My first ever blog post – here goes nothing! Week 1 of the ARTS2090 course spoke of the different modes of publishing and how it has transformed over time. Publishing, in its simplest form, is to make something public, pretty basic, yes I know, but what is more interesting is the changing nature of publishing and the social impacts it has had on the world. Quoting a line from the people at the Institute for the Future of the Book, ‘the printed page is giving way to the networked screen’, and in an increasingly digital age, publishing to the public has become easier than ever before.
Nowadays, with technology moving so fast, there are so many different platforms to publish works for audiences to see worldwide. A big factor in this shift is the internet, and as this blog shows, all I have to do is give my email address, set up a password and begin publishing my thoughts all around the world, for anyone to see! As John Naughton writes in the guardian, the iPad is altering the very concept of print publishing, meaning the ‘book’ may change under pressure from these new publishing platforms.
For me, social media platforms such as Facebook and Twitter, as well as websites such as YouTube have completely changed the dimensions of publishing in recent times. Also, the increase in popularity of the blog, as well as the movement of other mobile media such as music and video mean that contemporary modes of publishing have altered the way audiences, or publics, look at published works. I believe the main driving force behind this change is the internet and how quickly it is able to move information instantaneously around the world, put simply, it has changed the publishing world forever.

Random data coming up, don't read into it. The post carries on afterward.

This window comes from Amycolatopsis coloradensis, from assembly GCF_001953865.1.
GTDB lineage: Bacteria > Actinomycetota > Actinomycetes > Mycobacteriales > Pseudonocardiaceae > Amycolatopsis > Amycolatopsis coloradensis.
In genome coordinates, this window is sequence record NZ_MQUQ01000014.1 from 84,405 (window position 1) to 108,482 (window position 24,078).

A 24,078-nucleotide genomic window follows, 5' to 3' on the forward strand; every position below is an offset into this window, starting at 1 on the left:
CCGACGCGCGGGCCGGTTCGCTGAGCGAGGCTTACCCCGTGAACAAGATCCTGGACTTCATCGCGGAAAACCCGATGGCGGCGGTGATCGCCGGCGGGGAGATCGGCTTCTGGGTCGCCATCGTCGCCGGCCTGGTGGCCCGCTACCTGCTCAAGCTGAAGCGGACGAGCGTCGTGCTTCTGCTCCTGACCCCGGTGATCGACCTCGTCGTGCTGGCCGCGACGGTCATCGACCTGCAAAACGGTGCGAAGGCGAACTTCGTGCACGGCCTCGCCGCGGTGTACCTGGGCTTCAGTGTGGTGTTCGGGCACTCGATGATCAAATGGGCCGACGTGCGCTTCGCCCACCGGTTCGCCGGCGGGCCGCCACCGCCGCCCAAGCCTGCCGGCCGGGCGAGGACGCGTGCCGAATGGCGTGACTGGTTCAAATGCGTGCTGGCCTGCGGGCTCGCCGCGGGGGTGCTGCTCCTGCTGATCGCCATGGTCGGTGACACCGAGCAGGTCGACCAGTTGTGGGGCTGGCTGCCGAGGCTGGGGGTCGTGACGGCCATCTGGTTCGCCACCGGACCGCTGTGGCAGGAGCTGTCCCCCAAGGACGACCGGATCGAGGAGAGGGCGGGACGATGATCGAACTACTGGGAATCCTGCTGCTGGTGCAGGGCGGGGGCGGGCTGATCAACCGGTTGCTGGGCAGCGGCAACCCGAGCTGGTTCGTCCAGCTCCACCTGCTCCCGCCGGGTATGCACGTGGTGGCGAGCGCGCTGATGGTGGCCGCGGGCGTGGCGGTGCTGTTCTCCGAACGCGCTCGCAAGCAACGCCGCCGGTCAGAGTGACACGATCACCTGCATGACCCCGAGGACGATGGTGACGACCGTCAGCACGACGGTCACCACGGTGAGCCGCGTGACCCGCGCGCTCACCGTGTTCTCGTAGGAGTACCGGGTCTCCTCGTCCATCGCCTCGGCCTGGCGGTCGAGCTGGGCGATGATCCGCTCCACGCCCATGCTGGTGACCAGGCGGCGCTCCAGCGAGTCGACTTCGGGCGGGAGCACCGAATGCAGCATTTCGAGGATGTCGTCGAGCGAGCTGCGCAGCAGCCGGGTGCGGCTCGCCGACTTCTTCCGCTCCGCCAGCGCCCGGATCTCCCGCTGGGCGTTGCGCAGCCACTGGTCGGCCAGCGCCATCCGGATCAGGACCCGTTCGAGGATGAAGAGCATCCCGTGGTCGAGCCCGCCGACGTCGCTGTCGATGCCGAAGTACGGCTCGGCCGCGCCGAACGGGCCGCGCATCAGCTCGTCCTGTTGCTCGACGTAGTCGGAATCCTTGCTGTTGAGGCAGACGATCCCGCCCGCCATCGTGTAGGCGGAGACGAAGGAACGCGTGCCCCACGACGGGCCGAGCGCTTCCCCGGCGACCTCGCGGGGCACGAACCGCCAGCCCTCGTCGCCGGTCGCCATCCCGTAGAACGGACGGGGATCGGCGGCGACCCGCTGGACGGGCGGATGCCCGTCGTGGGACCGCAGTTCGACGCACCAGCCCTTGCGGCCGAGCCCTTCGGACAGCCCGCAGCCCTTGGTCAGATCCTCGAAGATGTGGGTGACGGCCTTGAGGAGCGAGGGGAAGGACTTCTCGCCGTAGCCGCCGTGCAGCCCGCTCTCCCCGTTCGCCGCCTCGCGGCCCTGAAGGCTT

Of course, I’m not allowed to finish this blog without one special word from the lecture, and I do believe it is playing a big part in the change of publishing platforms. E-readers, such as the Amazon Kindle and the iBookstore on the iPad have changed the way we look at publishing platforms forever. To me, nothing will beat physically holding the printed book in front of your eyes, however, in this digital age, convenience and speed are king, and being able to hold hundreds of books on one device is always going to be easier than carrying kilos of books in your backpack. Its easier to read, store information and is basically the ‘new’ way, so I should probably jump on the bandwagon!
“Mission Statement”, Institute for the Future of the Book, <http://www.futureofthebook.org/mission.html> [accessed 6 March 2013]
Naughton, J. (2010) “Publishers take note: the iPad is altering the very concept of a ‘book'”, The Guardian, <http://www.guardian.co.uk/technology/2010/dec/19/ipad-publishing-kindle-books-apple> [accessed 6 March 2013]